Computer Vision for Warehouse Optimization


Most of the Artificial Intelligence (AI) & Machine Learning (ML) powered solutions are based on the Sense – Think – Act paradigm. The feeds collected from the cameras installed in the warehouse often called Computer Vision can be processed using AI and Deep Learning techniques to derive intelligent insights that can be used for immediate action.


There are two terms ‘Machine Vision’ and ‘Computer Vision’ that are widely referred to while talking about innovations being introduced in business applications. If we think of machine vision as the body of a system, computer vision is the retina, optic nerve, brain and central nervous system.

Machine Vision is the ability of machines to see and act. It uses a camera to view an image whereas computer vision is the algorithms that process and interpret the image. A machine vision system requires computer vision and does not work without a computer and specific software.

Computer vision can process 3D and moving images as well and perform complex operations to detect features within an image, analyze them and provide rich insights.

The rapid increase in business solutions leveraging computer vision can be attributed to the following drivers:

  • Advances in Artificial Intelligence
  • Increase in Computational Speed
  • Decrease in the Cost of Robotics & Infrastructure
  • Increase in the Labour Cost


  • Planning storage of goods in high inflow environments
  • Lack of visibility into warehouse operations leading to interleaving task delays
  • Delay in unloading/shipment due to the unavailability of dock and unloading/loading areas
  • Increase in labour cost due to manual scanning, verification, and reconciliation of goods


Warehouse operations typically have tasks that are interleaved. The tasks are assigned to different workers with different roles. Unless a task is completed by one worker, the next task can not be initiated which could lead to delays. The following section describes some scenarios where Computer Vision can be used.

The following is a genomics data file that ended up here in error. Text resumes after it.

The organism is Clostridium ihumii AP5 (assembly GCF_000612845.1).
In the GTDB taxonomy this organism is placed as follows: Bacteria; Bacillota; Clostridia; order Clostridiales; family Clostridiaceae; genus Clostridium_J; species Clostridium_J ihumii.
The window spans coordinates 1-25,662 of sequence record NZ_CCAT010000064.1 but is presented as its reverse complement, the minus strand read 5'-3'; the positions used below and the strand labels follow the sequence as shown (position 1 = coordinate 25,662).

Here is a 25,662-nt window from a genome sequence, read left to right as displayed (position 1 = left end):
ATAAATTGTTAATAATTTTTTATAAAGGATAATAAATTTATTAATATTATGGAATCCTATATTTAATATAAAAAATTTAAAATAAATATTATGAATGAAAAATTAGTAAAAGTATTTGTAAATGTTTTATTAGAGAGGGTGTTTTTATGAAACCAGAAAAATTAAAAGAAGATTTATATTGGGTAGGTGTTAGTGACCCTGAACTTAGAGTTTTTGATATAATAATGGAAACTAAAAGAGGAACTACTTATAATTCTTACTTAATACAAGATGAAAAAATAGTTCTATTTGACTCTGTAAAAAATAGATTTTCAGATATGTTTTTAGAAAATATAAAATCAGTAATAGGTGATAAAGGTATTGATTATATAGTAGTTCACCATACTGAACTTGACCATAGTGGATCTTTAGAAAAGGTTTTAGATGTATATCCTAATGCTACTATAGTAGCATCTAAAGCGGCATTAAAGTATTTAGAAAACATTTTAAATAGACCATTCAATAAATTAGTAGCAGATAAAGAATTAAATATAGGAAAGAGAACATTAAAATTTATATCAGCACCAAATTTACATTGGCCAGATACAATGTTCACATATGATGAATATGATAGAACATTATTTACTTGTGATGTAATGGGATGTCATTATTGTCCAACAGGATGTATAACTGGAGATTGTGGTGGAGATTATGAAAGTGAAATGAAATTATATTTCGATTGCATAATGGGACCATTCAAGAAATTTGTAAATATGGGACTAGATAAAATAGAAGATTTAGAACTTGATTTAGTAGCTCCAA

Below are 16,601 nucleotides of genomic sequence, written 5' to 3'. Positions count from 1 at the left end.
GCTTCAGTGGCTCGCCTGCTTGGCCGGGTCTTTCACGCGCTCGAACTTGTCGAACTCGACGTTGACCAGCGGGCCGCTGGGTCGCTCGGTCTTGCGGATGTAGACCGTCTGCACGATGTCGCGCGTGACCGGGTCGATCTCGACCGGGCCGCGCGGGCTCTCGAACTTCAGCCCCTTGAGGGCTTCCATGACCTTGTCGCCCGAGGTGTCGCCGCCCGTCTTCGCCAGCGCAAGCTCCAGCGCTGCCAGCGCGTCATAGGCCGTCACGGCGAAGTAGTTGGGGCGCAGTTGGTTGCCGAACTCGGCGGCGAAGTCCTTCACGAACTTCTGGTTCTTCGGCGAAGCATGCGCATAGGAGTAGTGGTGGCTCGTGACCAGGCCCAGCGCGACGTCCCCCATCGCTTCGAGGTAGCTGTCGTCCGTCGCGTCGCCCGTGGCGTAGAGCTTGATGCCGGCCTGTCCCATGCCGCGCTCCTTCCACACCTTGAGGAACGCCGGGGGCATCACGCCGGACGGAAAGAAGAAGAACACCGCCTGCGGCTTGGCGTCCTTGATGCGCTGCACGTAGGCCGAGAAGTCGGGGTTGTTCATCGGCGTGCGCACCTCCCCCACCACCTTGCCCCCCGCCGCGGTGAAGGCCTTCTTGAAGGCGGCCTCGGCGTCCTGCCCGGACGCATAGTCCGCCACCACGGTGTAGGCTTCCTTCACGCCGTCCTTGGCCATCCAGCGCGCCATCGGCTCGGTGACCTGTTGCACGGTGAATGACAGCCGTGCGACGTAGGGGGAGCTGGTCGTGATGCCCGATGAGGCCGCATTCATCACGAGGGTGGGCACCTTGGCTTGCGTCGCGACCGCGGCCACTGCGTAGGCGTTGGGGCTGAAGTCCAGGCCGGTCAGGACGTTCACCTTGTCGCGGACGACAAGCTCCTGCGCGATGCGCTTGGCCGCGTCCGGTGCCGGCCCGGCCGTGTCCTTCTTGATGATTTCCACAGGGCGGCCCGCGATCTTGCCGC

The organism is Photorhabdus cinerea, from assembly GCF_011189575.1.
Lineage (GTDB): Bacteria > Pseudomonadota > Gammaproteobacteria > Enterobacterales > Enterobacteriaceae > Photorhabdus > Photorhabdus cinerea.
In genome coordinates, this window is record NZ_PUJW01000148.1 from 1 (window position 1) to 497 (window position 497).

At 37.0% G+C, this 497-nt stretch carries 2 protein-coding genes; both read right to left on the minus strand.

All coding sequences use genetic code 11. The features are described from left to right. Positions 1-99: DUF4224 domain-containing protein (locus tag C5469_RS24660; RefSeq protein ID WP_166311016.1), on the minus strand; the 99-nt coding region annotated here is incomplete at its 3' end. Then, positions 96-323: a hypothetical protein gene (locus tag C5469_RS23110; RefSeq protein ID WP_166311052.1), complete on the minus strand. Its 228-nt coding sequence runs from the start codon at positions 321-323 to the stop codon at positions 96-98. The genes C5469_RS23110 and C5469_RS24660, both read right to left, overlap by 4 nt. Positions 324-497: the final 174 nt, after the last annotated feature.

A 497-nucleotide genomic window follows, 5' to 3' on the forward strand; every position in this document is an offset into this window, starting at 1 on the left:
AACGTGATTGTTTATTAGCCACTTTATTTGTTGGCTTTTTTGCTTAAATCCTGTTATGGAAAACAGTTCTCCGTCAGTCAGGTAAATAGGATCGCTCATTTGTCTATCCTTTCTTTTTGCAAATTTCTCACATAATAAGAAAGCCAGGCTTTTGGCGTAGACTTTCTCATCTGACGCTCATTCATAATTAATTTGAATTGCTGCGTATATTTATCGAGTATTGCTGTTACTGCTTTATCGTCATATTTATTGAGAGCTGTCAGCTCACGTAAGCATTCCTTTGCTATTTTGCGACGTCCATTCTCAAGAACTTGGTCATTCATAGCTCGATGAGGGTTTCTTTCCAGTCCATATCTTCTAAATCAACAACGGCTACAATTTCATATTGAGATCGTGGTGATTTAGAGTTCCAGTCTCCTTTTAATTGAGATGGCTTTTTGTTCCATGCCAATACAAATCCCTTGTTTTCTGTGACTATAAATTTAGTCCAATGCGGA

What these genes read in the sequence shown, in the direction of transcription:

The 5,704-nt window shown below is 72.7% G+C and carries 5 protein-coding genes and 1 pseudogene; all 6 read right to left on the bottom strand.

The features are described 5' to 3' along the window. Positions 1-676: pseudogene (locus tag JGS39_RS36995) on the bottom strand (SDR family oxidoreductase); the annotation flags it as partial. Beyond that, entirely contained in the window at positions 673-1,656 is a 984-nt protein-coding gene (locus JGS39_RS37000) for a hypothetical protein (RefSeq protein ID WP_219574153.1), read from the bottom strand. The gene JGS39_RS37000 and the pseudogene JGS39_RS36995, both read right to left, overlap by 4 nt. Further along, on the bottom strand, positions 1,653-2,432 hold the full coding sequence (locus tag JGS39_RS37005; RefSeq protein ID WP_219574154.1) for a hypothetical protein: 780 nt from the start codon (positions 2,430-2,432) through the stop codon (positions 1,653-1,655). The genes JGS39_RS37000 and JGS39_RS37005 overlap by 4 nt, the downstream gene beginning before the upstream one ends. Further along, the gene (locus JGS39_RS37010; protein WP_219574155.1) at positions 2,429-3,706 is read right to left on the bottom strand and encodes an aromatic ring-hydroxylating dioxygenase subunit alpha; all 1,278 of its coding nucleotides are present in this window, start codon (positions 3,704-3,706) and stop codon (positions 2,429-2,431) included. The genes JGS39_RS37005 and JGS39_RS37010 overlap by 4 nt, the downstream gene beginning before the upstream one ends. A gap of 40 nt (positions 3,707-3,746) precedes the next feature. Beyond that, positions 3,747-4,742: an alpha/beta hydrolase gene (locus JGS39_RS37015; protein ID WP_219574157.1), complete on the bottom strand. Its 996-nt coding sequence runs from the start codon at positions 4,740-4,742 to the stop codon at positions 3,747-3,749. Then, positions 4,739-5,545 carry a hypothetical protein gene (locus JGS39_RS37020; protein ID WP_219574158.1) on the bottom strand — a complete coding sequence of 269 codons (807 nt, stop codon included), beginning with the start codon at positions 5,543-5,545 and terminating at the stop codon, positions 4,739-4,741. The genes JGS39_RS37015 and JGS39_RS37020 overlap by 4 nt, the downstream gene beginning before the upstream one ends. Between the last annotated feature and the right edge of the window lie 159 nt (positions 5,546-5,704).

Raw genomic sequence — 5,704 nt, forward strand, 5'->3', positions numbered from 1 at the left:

4.1 Unloading

  • Tracking dock doors and unloading areas for availability
  • Inform transporters the real-time status of dock doors for reducing wait times
  • Sending alerts and updating status on WMS on truck arrival and departure

4.2 Receiving

  • Auto verification of package labels and extraction of label content to reconcile with the receipts
  • Inspection of received goods for damages
  • Provide visibility into available spaces for storage planning
  • Perform preliminary checks to ensure that put away locations are not occupied to avoid rework

4.3 Put Away

  • Guide workers to ensure the pallet is stored in the specified location
  • Capturing exact put away location
  • Real-time pallet tracking
  • Alerts on unplanned pallet movement

4.3 Pick & Pack

  • Checking availability of order items at pickup location before pick task is assigned
  • Pallet tracking to ensure right item and quantity is picked
  • Barcode scanning and item verification for reconciliation against customer orders

4.4 Shipping

  • Monitor loading area and dock door clearance for initiating shipment tasks
  • Using carton dimensions for truckload planning


Computer Vision can help enhance efficiency, optimize processes, and minimize delays in warehouse operations.

Leave a Reply

Your email address will not be published. Required fields are marked *